By Eileen Bailey

By Eileen Bailey

Daily Journal

ABERDEEN – A young girl gently caresses her elderly nanny’s hand. A boa constrictor is draped across a woman from the traveling circus.

These are just two of the scenes captured on the more than 13,000 dry glass negatives in the F.S. McKnight collection at the Evans Memorial Library in Aberdeen. The collection, which was donated to the library between 1950 to 1969, recently received more than $70,000 in funding for preservation.

The collection and grants were unveiled Tuesday morning at a news conference in the library. Dr. T. Banks Shepherd, chairman of the library’s board of directors, told more than 40 residents who attended that the collection had received funding from the Lucky Day Foundation in Jackson, the CREATE Foundation in Tupelo, the Artists Build Communities Residency Program in Jackson and the Institute for Museum Services in Washington, D.C.

The contributions will be used to organize, preserve and use the collection to enhance the educational and cultural life of the community, he said.

Shepherd said he has found pictures of his wife’s ancestors in the collection. “This collection will allow people to have a picture into the history of Aberdeen,” he said.

The collection of dry glass negatives was taken by Frank Summerfield McKnight from his studio in Aberdeen from 1894 to 1932.

“The McKnight Photographic Collection is a unique window into late 19th and early 20th century Northeast Mississippi for McKnight served a clientele drawn from all classes and races,” Shepherd said. “It provides extensive documentation not only of the individual citizen but of the economic, social and psychological aspects of the past.”

Also in the collection are McKnight’s camera, camera stand, darkroom equipment and original studio registers.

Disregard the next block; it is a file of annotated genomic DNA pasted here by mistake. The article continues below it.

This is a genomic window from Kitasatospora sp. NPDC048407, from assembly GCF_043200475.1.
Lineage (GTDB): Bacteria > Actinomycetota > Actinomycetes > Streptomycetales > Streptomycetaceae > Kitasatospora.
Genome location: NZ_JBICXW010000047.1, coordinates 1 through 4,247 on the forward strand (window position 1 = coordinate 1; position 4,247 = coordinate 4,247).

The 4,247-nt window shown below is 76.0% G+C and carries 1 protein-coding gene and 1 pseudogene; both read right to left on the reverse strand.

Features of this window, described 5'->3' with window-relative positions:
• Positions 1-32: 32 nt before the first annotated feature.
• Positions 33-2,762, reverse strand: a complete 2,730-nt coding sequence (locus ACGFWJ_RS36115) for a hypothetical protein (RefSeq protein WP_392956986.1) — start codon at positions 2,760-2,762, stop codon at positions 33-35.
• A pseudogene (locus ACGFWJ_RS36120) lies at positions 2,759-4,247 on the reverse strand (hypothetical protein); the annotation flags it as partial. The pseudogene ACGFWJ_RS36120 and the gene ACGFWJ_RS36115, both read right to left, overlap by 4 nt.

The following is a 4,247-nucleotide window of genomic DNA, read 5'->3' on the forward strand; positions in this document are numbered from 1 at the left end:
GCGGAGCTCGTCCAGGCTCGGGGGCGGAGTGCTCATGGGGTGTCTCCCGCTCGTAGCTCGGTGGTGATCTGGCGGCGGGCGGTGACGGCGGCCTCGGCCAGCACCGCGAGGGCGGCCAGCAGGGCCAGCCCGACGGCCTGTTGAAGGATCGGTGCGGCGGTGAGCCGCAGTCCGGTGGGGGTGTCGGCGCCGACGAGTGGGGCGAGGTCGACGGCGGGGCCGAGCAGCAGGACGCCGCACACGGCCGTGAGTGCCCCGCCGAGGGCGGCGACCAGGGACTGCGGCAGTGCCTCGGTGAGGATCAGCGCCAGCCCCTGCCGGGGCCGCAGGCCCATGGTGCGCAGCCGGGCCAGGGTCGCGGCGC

Dana Bullard, the curator of the project, said other libraries have dry glass collections but having the registers listing the people in the photographs makes McKnight’s unique. In the top corner of each negative is a number which corresponds to a number in the register. The register also tells how many pictures were ordered and when the picture was taken, Bullard said.

Pictorial history

The images include studio portraits and street scenes documenting the lives of residents, both black and white, who lived in Northeast Mississippi. Aberdeen teacher Marie Cayson, who teaches fourth-, fifth- and sixth-grade gifted classes at Prairie and Aberdeen Middle School, said this historical documentation will be helpful in teaching children about the histories of Aberdeen and photography.

Organization will be the first step in making the collection available to the public. Bullard has designed a computer database for storage of the information found in the registers.

Donated funds also were used for staff training, to hire a photographer and to provide proper archival storage for the negatives. The photographer will clean and print each negative, then create copy negatives of selected images. Notebooks of the prints will be available for viewing at the library, and individual prints of images will be for sale.

There are plans for an exhibition of selected images that will travel throughout the region.

One of the most unique aspects of the project is that the collection will be used as an education resource, said library Director Kathy Bailey. The library has received a grant from the Mississippi Arts Commission’s Artist Build Communities residency program, which provides funds for an artist to live in a community for a period of time to work with groups of people in exploring the area’s cultural and artistic heritage.

Two consultants have been hired to work with the library and a community planning committee to develop this project for Aberdeen, she said. This portion of the project should be in place by fall with the total project being completed within a year, Bailey said.

McKnight’s collection

McKnight was born in 1848 in Lawrenceburg, Tenn. He was the son of a circuit-riding Methodist minister and grew up in Iuka. McKnight learned about photography from a traveling tintypist he met in 1872. In October of that year, McKnight bought his own equipment and tent and traveled to towns such as Guntown, Saltillo, Rienzi and finally Booneville, where he opened a gallery. He traveled to other areas in Northeast Mississippi such as Holly Springs and Ripley before opening his first studio in Aberdeen in 1894. He remained there until his death in 1934.

McKnight sold his business to John Velhart in 1933, who presented the negatives to the library over a period of time between 1950 and 1969.

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